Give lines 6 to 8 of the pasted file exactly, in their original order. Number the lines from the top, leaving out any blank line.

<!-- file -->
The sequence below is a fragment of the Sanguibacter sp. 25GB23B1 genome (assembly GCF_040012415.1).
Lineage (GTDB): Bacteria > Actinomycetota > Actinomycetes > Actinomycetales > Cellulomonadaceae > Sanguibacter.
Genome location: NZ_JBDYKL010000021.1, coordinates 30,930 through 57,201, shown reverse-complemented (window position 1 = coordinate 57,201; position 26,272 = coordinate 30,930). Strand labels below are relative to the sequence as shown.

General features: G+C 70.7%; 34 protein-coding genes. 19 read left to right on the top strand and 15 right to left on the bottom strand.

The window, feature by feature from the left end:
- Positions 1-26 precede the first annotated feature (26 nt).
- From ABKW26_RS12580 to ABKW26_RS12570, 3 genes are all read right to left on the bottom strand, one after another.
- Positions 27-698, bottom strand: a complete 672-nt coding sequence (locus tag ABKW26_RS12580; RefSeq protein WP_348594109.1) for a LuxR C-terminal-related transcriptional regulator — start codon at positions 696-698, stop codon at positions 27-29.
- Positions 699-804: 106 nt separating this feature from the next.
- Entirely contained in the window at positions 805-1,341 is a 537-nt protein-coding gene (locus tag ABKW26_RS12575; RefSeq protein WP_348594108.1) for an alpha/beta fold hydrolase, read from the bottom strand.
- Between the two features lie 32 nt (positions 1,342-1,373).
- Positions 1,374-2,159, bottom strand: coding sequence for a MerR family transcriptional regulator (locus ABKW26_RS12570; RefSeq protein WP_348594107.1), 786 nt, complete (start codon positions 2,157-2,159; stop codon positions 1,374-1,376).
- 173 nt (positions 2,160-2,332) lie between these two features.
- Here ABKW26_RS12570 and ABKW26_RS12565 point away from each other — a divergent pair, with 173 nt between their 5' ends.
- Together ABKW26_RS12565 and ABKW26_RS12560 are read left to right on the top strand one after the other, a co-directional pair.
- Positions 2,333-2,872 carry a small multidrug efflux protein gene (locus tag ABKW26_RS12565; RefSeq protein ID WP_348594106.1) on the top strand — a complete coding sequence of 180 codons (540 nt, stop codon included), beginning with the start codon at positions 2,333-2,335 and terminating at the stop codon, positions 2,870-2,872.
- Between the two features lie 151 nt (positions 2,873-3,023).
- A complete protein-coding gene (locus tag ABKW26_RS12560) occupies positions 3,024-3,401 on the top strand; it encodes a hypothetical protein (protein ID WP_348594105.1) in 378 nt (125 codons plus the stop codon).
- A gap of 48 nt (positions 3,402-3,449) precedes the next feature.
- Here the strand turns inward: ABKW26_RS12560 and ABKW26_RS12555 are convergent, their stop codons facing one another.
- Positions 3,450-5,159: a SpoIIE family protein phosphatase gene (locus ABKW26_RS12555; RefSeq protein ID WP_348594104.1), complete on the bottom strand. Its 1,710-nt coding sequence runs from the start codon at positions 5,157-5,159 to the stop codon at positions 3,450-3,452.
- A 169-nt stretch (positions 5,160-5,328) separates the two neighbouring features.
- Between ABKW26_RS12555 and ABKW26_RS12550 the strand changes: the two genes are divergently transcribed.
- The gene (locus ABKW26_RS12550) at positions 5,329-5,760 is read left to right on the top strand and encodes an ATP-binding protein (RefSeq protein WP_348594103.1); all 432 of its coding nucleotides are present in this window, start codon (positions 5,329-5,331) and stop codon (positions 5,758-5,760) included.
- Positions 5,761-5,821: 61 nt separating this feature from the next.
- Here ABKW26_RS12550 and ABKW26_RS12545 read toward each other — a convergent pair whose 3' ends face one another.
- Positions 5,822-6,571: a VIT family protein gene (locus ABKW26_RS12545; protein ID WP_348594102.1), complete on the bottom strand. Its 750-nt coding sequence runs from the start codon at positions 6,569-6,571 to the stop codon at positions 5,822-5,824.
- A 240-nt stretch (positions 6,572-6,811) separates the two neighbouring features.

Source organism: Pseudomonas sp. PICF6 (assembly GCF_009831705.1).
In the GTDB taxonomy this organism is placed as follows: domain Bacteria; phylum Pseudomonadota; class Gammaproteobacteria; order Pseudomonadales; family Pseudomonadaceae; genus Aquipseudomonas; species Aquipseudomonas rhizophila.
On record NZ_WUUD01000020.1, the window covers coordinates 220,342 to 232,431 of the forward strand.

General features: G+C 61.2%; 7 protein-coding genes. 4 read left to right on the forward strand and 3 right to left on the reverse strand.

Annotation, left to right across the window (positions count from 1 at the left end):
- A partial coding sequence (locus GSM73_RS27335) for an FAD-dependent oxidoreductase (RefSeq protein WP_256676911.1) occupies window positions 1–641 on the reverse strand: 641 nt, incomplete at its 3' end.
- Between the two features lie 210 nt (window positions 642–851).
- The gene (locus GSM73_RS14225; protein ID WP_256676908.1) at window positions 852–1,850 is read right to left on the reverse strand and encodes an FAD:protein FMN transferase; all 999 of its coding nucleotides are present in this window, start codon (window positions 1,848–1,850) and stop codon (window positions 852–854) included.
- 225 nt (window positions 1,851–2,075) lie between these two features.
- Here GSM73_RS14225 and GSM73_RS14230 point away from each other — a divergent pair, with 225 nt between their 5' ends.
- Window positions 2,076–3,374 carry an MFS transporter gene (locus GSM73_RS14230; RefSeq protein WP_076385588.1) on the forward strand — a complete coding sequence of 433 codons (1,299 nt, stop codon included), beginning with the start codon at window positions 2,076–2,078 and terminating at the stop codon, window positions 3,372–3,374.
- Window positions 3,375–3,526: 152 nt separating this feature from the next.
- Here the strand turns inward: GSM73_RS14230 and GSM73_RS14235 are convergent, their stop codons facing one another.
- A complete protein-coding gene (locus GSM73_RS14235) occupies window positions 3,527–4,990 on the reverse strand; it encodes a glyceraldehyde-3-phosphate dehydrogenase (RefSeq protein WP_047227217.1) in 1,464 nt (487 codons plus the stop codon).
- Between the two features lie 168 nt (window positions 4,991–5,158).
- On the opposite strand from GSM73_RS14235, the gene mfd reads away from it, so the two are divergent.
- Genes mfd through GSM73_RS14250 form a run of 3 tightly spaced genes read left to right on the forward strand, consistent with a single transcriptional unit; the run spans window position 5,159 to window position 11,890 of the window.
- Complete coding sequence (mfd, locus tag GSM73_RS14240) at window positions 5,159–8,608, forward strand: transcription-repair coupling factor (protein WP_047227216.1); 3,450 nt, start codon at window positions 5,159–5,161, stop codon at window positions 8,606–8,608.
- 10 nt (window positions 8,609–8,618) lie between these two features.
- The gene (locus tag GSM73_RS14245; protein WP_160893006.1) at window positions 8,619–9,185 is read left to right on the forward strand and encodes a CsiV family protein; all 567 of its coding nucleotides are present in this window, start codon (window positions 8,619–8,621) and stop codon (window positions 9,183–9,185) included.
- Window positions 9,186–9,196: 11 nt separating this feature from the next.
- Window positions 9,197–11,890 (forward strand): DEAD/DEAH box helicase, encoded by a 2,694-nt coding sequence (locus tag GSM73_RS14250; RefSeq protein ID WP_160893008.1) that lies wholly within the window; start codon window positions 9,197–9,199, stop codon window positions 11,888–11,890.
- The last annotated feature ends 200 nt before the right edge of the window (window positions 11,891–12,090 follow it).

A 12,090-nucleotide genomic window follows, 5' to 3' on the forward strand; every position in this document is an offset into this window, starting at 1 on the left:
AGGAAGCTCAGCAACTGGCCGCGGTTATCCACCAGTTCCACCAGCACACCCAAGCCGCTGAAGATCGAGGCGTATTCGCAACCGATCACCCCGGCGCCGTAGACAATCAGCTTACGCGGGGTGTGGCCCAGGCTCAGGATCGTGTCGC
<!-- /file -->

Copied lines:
- Positions 1-26 precede the first annotated feature (26 nt).
- From ABKW26_RS12580 to ABKW26_RS12570, 3 genes are all read right to left on the bottom strand, one after another.
- Positions 27-698, bottom strand: a complete 672-nt coding sequence (locus tag ABKW26_RS12580; RefSeq protein WP_348594109.1) for a LuxR C-terminal-related transcriptional regulator — start codon at positions 696-698, stop codon at positions 27-29.